How This Mattress Company Got the Attention of New York Jet Eric Decker
In 2013, David Wolfe spotted a business opportunity. Nobody likes flopping down on 30 mattresses in a showroom, he figured. They just want an affordable, comfortable mattress. Wolfe suspected that if he scrapped the showroom and sold a single model, he could lower the price and sell directly to weary sleepers. So he teamed up with Jamie Diamonstein of Paramount Sleep, an 80-year-old family-owned mattress manufacturer. By March of 2014, the duo had a prototype for their business, and a name: Leesa. To their frustration, they also had a competitor: Casper beat them to market with the same idea, nearly $2 million in seed financing and a lot of hype.
What’s a mattress salesman to do?
“We ordered their mattress,” CEO Wolfe says. And he was convinced his sleeper was superior. “We put theirs in our storage unit and thought, ‘Well, that’s not going to be a problem.’” And although the business of direct-sales mattresses has only gotten more crowded since then, Leesa came out strong. After launching in early 2015, the self-funded startup was on track to sell more than 30,000 units (priced between $525 and $990) and generate close to $30 million in sales for the year. “We’ve been profitable since our very first month,” Wolfe says.
He has, of course, kept an eye on Casper, which counts Leonardo DiCaprio and Adam Levine among its investors. But Wolfe went in a somewhat different direction. Last July, Leesa announced its partnership with new Denver-based private equity firm TitleCard Capital, which partners with celebrities such as Jimmy Kimmel and New York Rangers goalie Henrik Lundqvist. Some of these folks invest in TitleCard’s portfolio startups, some market them, and some do both. Leesa was TitleCard’s first investment: $9 million in Series A funding with a post-money valuation of $45 million.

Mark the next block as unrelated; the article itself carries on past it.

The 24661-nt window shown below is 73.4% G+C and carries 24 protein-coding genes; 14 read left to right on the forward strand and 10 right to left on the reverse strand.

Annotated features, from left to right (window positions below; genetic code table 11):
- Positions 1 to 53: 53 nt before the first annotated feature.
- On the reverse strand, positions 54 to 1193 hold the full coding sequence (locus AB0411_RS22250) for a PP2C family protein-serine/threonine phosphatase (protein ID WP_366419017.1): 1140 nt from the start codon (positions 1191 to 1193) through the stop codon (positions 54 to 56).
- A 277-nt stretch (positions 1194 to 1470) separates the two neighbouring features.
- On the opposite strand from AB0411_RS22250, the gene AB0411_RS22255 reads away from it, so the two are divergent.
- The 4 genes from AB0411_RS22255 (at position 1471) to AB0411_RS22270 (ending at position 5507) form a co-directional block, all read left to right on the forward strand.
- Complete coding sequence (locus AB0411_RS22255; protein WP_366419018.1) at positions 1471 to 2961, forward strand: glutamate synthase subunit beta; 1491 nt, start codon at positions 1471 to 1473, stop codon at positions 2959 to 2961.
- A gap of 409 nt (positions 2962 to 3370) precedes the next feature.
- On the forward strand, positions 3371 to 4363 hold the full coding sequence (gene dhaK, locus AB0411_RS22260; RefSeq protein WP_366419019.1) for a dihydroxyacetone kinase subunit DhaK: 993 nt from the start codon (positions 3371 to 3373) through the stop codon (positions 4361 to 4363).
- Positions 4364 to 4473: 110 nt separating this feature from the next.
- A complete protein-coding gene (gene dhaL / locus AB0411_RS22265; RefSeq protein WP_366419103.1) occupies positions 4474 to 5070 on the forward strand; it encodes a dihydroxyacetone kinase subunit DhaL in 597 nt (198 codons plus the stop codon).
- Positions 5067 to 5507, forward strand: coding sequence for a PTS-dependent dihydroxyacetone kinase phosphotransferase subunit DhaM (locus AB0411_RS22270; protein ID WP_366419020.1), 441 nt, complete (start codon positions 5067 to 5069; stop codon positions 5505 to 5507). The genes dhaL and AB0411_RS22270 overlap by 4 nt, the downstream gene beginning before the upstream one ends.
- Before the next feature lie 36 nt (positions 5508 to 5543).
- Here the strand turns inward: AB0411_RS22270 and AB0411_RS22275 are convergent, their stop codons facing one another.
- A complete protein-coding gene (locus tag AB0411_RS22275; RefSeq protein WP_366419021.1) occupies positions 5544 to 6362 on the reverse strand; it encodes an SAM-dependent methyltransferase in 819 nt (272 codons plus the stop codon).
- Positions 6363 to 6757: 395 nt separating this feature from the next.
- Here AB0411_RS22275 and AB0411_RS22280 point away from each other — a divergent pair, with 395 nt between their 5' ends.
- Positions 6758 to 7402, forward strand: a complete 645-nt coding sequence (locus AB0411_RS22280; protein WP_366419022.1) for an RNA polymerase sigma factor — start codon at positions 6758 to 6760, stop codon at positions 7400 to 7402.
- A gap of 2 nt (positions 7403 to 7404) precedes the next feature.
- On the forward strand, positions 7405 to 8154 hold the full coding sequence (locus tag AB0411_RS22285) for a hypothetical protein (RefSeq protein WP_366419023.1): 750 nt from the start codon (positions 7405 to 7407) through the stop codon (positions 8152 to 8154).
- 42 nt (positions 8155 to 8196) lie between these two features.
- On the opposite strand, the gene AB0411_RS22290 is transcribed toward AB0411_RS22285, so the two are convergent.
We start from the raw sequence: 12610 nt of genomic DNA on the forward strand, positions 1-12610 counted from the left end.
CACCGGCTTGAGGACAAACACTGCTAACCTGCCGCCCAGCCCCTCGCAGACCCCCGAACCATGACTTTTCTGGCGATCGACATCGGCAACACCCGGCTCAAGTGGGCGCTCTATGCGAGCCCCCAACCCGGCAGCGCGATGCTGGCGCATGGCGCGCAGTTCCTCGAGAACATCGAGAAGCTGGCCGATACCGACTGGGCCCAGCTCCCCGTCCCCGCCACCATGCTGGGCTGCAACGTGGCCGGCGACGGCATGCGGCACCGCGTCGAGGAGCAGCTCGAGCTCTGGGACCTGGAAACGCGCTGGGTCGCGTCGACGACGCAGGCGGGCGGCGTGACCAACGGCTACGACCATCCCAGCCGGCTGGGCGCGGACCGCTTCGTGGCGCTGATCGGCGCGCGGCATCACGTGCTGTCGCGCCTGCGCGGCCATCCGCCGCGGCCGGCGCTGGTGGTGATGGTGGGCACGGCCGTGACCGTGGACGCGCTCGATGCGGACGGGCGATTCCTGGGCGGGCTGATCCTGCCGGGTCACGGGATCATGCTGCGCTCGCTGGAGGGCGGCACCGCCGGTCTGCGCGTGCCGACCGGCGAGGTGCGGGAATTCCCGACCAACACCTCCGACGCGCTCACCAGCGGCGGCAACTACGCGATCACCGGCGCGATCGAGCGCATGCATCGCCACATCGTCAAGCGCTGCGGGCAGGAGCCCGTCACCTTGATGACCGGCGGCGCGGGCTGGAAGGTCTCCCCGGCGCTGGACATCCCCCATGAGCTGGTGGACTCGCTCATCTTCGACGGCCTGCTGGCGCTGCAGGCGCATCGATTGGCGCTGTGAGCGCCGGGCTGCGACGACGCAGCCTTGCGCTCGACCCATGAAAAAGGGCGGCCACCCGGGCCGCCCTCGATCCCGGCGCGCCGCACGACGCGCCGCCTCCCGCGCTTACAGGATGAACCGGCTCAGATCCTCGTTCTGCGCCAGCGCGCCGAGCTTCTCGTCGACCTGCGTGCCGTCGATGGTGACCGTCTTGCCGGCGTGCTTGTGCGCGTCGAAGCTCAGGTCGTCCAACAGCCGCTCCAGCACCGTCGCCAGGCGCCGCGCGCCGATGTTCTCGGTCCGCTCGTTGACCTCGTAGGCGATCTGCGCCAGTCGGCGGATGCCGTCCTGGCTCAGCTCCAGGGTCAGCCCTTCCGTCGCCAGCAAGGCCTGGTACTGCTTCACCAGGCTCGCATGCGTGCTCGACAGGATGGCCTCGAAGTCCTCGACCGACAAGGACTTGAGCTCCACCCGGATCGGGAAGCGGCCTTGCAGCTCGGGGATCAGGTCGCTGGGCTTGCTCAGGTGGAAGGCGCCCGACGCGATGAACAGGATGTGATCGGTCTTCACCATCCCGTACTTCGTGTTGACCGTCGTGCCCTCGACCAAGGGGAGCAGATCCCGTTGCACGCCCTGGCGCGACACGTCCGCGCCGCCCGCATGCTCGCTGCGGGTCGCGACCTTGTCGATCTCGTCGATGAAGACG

Tyler Tysdal, TitleCard’s managing partner, was drawn to Leesa for a few reasons: He was inspired by Diamonstein’s 20 years designing mattresses and Wolfe’s three decades of entrepreneurship. He also liked that Leesa had a charitable component: It donates one mattress to a homeless shelter for every 10 it sells. “That’s very meaningful to the people involved in TitleCard,” Tysdal says. So far, two of the firm’s celebrities -- musician Jessie James Decker and New York Jets wide receiver Eric Decker -- have agreed to market Leesa’s products, he says. To Wolfe, this is more valuable than a celebrity just writing a check. “They’re true partners as opposed to simply investors,” he says.
But there’s another fact he’s even prouder of: Leesa is profitable, and he hasn’t touched that $9 million yet. “I’m a 53-year-old entrepreneur who’s always believed in building businesses with one eye on the bottom line and one eye on growth,” he says. Some of those millions will be used for expansion -- it opened a U.K.-based arm in September, and has plans to expand to Canada and one other region this year -- as well as to develop new products. A cushion like that always helps an entrepreneur sleep more soundly.